GOD’S WORD FOR THE DAY – 23RD APRIL 2017
GOD’S WORD FOR THE DAY (based on Catholic Liturgical Readings)
DATE: 23RD APRIL 2017
SECOND SUNDAY OF EASTER
DIVINE MERCY SUNDAY
FIRST READING: Acts 2:42-47
PSALM: Psalm 118: 2-4, 13-15, 22-24
SECOND READING: 1 Peter 1:3-9
GOSPEL: John 20:19-31
THEME: THE WOUNDS OF MERCY
Rose Hartwick Thorpe wrote a narrative poem entitled, “Curfew Must Not Ring Tonight”. This poem is set in the 1600s during the English civil war and narrates the sad story of a young and beautiful woman called Bessie whose lover Basil had been captured by the Puritans, thrown into prison and sentenced to be shot that night once the curfew bell rings.
The woman begged the sexton (the one who rings the bell) to delay the ringing of the bell but the old man was unwilling. So Bessie heroically climbed to the top of the bell tower and clasped herself around the bell. Hanging between heaven and earth, she manually prevented the bell from ringing. In the process she got bruised and wounded.
When Oliver Cromwell, the English military and political leader, finally arrived on the scene, this woman fell at his feet, told her story and showed her hands, all bruised and torn. Seeing the depth of love and courage exhibited by this woman, Cromwell was so touched that he immediately issued a pardon for Basil, her loved one.
In our Gospel text, Jesus offered a very symbolic gesture to a group of fearful disciples who had locked themselves up in a room. After speaking words of peace to them, “he showed them his hands and his side” (Jn. 20:20).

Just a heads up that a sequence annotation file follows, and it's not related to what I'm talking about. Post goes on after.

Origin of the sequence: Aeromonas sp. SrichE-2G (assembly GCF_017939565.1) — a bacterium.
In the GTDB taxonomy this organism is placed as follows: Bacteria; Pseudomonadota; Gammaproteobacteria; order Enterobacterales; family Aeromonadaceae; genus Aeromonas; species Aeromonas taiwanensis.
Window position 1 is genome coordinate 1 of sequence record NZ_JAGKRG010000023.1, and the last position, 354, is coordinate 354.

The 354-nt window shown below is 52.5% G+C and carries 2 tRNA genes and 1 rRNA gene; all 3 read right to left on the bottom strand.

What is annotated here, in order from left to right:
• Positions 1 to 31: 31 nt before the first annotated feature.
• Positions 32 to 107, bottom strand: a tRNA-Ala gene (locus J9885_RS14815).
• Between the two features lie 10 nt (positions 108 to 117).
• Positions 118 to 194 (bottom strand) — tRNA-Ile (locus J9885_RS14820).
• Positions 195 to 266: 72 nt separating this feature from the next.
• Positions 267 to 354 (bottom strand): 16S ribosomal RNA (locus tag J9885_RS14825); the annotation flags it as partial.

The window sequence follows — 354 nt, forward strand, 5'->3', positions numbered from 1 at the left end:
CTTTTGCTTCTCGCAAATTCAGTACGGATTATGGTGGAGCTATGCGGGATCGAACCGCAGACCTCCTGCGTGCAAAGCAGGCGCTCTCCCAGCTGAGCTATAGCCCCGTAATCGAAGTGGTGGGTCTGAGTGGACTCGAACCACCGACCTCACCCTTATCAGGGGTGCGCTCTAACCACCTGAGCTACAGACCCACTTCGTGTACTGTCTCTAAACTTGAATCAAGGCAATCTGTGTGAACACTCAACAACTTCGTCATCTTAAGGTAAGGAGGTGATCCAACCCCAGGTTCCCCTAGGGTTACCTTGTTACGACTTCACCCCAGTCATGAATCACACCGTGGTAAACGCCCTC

Jesus had the power to resurrect without any scar on his body and yet he chose to have on him the holes made by the nails in his hands and the imprint on his side caused by the lance. The gesture of showing these marks to his disciples was not an empty one but an efficacious reminder of the import of what had been accomplished on the cross.
On the cross, Jesus offered his body and blood, soul and divinity to his eternal Father in atonement for the sins of the whole world; and for the sake of his sorrowful passion, the Father looks with mercy upon each one of us – “Blessed be God the Father of our Lord Jesus Christ, who in his great mercy has given us a new birth into a living hope through the resurrection of Jesus Christ from the dead” (1 Pet. 1:3).
Two points can be drawn from the above discourse:
1. Christ’s wounds of mercy bring pardon to the sinner. Anytime you doubt the mercy of God, remember the marks of the cross on the resurrected Christ and doubt no longer but believe – No sin is too heavy for the ocean of God’s mercy to handle.
2. The experience of God’s mercy must overflow into showing mercy to others. This is descriptive of the early Christian community – “All who believed were together and had all things in common; they sold their possessions and goods and distributed them to all, as any had need” (Acts 2:44-45)
May the celebration of Divine Mercy Sunday not be a mere ritual but a concrete experience of the virtue called MERCY.
PRAYER: Eternal Father, your name is Mercy and your love is enduring. May your mercy flush out every sin and weakness in me and make me an instrument of your healing to all those I will encounter today. For the sake of the sorrowful passion of your Son Jesus Christ, have mercy on me and on the whole world. Amen.
Andrews Obeng, svd
DIVINE WORD MISSIONARIES
BIBLICAL PASTORAL MINISTRY
“May the darkness of sin and the night of unbelief vanish before the light of the Word and the Spirit of grace. And may the heart of Jesus live in the hearts of all people” (St. Arnold Janssen).